GCSE maths exams are deliberately designed to fail a third of all young people, according to the education charity National Numeracy.
The charity wants to see a new benchmark – a numeracy equivalent of the driving test - which sets out the essentials of practical maths that teenagers will need for adult life and the workplace. Unlike GCSE, this would be something that all young people would be expected to achieve as part of their maths education and that could be embedded within the existing curriculum and exam pathway.
National Numeracy believes that GCSE maths is primarily designed as a preparation for A level, but is less successful at defining the skills that everyone needs for everyday life. Significantly, GCSE is also an exam that works largely through a process of ‘norm-referencing’ (or more accurately ‘cohort-referencing’), whereby candidates are compared with each other rather than with absolute criteria. Grade boundaries are set so that around two-thirds of young people get at least a C grade (or grade 4 under the new marking system introduced from this year) – the standard generally recognised by employers and required for access to more advanced education.
This approach has ensured consistent results over recent years, but only through effectively acting as a form of rationing. One third of the cohort has to fall below the grade C/4 threshold in order to maintain that consistency. And only a small proportion of those who re-sit the exam after 16 succeed; a few climb out of the bottom third, but the arithmetic of the current system means of course that not everyone can do so.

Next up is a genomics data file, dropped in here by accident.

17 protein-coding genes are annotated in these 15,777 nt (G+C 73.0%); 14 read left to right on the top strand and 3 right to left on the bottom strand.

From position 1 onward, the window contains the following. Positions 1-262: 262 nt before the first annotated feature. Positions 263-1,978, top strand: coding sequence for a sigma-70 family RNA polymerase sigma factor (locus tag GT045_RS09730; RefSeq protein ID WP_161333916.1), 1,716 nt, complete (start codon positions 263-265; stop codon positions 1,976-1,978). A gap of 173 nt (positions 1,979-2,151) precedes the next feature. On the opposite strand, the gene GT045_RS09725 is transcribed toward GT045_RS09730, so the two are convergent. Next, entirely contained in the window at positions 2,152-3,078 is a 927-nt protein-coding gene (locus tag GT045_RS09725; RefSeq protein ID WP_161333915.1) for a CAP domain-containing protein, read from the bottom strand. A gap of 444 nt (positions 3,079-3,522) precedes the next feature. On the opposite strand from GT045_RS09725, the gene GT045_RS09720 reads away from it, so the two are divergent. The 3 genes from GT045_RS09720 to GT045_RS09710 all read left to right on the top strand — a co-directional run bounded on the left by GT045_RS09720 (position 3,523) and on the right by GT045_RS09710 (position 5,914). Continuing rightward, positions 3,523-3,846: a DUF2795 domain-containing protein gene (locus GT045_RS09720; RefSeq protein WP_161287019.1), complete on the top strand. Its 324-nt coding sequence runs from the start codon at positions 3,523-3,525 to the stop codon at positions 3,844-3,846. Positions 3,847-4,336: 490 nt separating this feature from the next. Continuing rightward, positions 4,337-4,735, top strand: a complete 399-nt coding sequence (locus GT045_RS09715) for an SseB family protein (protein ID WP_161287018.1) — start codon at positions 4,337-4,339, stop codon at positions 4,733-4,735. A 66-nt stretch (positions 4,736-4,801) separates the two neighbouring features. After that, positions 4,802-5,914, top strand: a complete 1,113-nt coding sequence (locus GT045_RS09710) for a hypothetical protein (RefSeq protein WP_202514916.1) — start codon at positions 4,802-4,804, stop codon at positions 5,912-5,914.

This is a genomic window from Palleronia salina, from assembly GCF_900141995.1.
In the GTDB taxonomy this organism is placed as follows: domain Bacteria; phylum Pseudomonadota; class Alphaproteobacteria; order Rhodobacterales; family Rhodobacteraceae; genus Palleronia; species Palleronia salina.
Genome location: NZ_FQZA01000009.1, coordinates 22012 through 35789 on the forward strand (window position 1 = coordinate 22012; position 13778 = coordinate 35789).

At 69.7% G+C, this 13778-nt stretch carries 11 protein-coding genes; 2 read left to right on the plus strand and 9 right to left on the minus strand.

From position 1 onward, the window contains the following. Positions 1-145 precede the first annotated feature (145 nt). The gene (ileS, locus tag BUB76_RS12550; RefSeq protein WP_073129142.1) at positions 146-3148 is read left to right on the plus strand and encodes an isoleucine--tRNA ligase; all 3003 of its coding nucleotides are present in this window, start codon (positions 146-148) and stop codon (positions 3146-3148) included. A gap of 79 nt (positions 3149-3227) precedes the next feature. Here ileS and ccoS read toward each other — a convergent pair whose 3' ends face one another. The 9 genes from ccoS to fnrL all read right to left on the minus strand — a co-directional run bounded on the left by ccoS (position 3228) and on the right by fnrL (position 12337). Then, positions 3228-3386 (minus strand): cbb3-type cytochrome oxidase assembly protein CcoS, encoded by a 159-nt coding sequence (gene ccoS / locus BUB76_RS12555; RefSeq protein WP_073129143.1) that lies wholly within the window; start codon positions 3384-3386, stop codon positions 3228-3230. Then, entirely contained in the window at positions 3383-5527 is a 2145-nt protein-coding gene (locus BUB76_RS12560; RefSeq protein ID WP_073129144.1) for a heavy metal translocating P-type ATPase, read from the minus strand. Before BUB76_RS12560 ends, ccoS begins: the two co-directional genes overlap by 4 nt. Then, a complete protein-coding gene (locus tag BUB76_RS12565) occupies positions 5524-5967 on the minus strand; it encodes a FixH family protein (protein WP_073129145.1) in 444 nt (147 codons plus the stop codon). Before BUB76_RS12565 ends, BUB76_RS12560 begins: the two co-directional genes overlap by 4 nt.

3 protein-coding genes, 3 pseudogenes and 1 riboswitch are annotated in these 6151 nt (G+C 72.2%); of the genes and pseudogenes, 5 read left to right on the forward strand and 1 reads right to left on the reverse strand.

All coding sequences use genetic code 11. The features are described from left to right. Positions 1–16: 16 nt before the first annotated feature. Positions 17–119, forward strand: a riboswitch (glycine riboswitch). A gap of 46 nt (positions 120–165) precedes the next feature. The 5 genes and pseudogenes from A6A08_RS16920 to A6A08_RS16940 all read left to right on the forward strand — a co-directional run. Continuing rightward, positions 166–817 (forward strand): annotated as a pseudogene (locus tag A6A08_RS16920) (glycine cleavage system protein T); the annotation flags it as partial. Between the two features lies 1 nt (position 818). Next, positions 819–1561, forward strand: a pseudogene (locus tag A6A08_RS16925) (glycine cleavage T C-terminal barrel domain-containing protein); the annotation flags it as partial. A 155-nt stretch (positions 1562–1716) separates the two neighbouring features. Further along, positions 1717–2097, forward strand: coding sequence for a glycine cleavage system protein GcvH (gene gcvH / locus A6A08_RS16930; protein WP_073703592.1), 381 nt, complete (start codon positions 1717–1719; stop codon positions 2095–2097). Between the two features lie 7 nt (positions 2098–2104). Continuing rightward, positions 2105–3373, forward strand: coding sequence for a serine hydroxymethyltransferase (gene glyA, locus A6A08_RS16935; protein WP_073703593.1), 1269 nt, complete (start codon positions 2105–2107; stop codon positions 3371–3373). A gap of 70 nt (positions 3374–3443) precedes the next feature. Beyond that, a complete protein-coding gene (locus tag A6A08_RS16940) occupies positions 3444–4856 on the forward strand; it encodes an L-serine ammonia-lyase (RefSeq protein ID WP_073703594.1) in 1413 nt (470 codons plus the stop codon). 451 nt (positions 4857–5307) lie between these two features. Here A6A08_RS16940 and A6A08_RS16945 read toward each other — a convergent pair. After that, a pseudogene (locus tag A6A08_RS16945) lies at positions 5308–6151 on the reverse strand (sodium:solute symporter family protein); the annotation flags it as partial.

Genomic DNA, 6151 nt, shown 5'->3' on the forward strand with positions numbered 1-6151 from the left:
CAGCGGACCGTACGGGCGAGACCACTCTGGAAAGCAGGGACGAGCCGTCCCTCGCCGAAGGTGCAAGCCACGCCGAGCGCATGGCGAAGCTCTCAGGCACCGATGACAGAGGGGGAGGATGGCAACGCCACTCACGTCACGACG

Cohort-referencing affects all GCSE subjects but it is particularly acute in maths, where so many young people fall behind in secondary school, where low skills are widespread across the adult population and where a lack of confidence and negative attitudes abound.
The proposals for a new numeracy benchmark are being developed by National Numeracy from their ‘Essentials of Numeracy’ that inform the National Numeracy Challenge for adults. The charity believes that everyone needs a level of numeracy skills appropriate to their age and circumstances and that the ‘Essentials’ can be versioned accordingly.
The proposals will set out the sort of authentic maths problems that students should be able to solve (such as deciding whether or not to buy a travel season ticket) and identify the essential skills and mathematical thinking needed, thus establishing the missing link between the basics of maths that should have been learnt at primary school and the practical problems of adult life.
Young people could be assessed at 14 (or later if they were not ready then). For most, this would represent a progression towards a GCSE in maths at 16, but for many it might be their only validation – a positive alternative to no qualification at all. The proposals will also identify how much overlap there is between current curriculum content leading to GCSE and that in the proposed new Essentials.
Mike Ellicock, chief executive of National Numeracy, said: “Under the current system, too many young people are ending their formal education with no maths qualification whatsoever – and convinced that they are useless at maths. At a time of mounting concern about workplace productivity, it’s crucial we offer everyone – including the bottom third of each year group – an opportunity to master the essentials of numeracy.”
The work of National Numeracy in developing the Essentials at 14 is supported by funding from Cambridge Mathematics.